Scarsdale oral surgery practice creates shells for N95 masks, face covers

The need to conserve personal protective equipment for first responders treating coronavirus patients is essential, and a Westchester oral surgery practice is doing its part to help.

News 12 Staff

Apr 28, 2020, 6:03 PM

Updated 1,481 days ago

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The need to conserve personal protective equipment for first responders treating coronavirus patients is essential, and a Westchester oral surgery practice is doing its part to help.
The 3D printers at Scarsdale Oral Surgery are usually used to help doctors fit patients with implants. The practice is considered an essential business, but it's not performing any elective procedures.
So instead of letting the machines sit idle, the company is using them to make protection for PPE. It creates shells for N95 masks and face covers to help extend the mask's usability.
“We can extend the longevity of the masks, and we can add an additional layer of protection. Particularly with aerosols, people coughing and sneezing,” says Dr. Evan Chafitz, of Scarsdale Oral Surgery.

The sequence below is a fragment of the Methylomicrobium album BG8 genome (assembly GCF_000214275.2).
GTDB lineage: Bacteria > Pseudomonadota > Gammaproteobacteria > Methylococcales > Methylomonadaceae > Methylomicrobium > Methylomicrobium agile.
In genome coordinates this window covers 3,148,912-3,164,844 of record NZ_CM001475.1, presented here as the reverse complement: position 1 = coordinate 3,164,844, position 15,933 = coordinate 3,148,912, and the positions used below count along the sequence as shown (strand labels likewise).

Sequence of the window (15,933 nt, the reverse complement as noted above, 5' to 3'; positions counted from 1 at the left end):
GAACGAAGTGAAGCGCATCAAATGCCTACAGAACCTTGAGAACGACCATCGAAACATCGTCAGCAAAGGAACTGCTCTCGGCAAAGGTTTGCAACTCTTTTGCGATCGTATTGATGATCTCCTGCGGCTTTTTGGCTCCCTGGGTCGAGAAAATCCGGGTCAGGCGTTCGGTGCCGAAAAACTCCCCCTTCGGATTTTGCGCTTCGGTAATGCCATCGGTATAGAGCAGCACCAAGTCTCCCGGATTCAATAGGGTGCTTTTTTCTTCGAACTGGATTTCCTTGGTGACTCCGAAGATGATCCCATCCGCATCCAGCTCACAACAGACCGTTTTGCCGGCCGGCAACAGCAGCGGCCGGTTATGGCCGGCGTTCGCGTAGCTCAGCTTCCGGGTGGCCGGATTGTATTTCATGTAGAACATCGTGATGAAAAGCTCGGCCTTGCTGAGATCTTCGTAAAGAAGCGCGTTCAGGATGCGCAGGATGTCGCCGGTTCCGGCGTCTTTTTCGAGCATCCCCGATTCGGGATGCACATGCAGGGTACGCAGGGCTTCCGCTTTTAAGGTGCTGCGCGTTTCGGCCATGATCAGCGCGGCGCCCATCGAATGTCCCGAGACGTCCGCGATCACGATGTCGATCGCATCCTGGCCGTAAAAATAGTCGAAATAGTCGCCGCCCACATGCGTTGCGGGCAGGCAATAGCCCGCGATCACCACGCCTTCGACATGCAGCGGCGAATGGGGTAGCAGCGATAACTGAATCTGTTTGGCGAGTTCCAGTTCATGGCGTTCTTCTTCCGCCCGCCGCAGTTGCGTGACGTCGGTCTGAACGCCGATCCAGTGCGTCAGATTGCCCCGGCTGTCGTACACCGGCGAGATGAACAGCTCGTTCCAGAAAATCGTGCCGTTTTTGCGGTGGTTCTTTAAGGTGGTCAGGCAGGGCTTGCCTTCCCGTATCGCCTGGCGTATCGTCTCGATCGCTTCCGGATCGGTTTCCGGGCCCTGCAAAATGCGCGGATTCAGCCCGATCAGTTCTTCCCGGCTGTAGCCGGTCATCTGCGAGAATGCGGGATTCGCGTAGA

This makes it safer for doctors, nurses, dentists and others on the front lines to safely care for their patients.
The headband of the guards is also 3D printed with a plastic sheet attached in front. 
News 12 is told it takes about six hours to construct one mask, so to speed the process up, they’re partnering with others who own 3D printers — including a dental lab in South Jersey.
Dr. Chafitz says the masks are fairly cheap and easy to produce. Surgeons at the Scarsdale practice have already made hundreds and hope their contribution make it safer for first responders to adequately care for their patients.
"Everyone has an obligation, to everybody else that we can help as much as possible,” says Chafitz.
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